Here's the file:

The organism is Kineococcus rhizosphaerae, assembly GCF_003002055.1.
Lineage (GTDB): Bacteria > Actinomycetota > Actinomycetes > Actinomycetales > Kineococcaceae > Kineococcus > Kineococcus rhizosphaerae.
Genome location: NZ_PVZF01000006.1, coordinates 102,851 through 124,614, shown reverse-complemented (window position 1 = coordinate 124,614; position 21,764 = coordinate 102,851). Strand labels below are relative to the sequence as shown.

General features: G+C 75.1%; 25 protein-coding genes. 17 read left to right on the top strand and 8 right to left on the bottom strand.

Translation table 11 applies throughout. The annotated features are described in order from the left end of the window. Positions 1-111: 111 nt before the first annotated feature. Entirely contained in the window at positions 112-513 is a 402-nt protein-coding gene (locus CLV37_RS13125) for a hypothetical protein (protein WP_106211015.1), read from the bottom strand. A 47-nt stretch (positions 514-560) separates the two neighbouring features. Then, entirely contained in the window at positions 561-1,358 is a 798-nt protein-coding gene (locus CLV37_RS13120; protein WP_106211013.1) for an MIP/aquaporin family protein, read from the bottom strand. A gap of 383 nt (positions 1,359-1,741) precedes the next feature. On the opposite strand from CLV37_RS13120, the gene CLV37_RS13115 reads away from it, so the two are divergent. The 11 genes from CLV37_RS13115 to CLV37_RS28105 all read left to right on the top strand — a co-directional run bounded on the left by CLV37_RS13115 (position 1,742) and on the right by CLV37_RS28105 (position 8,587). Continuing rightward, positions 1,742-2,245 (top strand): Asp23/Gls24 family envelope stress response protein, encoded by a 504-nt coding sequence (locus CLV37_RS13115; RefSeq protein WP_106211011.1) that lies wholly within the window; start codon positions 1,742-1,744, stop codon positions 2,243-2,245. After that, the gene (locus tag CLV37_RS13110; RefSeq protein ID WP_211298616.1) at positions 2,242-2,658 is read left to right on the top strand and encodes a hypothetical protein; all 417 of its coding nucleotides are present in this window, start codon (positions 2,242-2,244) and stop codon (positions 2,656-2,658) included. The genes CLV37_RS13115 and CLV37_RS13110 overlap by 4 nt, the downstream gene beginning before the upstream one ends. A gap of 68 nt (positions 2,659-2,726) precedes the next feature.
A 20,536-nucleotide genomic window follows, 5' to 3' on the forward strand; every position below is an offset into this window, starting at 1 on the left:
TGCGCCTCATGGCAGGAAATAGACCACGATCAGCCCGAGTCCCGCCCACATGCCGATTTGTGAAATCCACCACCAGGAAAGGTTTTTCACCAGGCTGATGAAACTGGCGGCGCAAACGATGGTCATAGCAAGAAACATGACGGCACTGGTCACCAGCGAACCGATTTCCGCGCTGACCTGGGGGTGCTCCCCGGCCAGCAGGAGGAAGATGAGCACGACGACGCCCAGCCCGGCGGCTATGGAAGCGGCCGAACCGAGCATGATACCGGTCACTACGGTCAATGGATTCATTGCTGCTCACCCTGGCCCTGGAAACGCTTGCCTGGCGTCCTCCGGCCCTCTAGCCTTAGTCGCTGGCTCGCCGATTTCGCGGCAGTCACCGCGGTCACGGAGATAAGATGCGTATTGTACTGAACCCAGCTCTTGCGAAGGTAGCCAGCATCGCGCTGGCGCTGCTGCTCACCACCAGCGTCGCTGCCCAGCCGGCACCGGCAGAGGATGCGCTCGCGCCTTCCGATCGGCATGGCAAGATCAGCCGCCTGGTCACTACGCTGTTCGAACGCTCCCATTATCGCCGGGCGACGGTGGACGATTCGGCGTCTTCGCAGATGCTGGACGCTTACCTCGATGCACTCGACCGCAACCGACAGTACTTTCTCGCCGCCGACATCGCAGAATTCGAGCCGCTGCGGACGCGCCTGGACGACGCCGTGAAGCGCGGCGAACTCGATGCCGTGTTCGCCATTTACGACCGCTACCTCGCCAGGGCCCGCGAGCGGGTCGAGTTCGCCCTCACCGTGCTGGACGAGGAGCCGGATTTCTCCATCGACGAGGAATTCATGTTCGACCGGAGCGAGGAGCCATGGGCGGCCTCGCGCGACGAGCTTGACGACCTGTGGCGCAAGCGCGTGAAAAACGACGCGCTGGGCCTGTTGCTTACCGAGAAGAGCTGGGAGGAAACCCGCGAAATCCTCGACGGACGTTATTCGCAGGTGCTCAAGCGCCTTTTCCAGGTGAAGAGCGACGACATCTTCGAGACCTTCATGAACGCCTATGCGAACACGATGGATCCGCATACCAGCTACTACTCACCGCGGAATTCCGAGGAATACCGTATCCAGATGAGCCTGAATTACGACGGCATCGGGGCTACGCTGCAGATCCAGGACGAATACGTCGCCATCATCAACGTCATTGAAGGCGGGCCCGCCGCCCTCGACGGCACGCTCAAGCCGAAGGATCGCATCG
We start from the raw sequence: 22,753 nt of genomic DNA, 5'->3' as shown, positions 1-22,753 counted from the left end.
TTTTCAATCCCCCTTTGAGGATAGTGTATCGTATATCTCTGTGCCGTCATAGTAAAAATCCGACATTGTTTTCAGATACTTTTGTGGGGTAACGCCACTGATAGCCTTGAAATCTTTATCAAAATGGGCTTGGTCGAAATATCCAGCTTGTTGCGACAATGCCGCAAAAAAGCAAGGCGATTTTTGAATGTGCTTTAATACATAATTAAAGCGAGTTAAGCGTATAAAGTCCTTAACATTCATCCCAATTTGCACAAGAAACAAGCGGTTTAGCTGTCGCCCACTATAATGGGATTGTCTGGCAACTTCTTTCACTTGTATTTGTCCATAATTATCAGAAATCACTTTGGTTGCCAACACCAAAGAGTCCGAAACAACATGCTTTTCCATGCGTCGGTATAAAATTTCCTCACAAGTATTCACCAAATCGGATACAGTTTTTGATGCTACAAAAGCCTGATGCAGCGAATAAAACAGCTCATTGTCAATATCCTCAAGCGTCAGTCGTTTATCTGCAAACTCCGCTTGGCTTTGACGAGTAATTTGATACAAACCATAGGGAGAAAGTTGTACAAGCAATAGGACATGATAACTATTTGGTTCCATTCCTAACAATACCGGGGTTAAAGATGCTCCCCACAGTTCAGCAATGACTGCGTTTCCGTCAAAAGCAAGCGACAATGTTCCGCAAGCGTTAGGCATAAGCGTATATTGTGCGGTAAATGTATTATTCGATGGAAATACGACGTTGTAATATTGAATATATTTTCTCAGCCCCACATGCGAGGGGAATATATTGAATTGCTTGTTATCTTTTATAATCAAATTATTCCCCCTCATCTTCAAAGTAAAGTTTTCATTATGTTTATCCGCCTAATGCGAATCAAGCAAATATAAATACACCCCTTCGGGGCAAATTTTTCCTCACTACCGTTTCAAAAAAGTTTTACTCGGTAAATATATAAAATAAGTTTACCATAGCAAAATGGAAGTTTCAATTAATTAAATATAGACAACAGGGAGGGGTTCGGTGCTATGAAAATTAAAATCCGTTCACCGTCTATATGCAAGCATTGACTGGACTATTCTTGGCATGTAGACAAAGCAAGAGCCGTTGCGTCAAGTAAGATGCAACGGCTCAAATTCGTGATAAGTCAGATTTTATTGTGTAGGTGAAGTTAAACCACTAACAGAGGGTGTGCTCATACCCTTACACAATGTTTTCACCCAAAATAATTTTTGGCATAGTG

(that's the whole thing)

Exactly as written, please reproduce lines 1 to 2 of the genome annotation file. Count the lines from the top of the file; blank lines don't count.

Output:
The organism is Kineococcus rhizosphaerae, assembly GCF_003002055.1.
Lineage (GTDB): Bacteria > Actinomycetota > Actinomycetes > Actinomycetales > Kineococcaceae > Kineococcus > Kineococcus rhizosphaerae.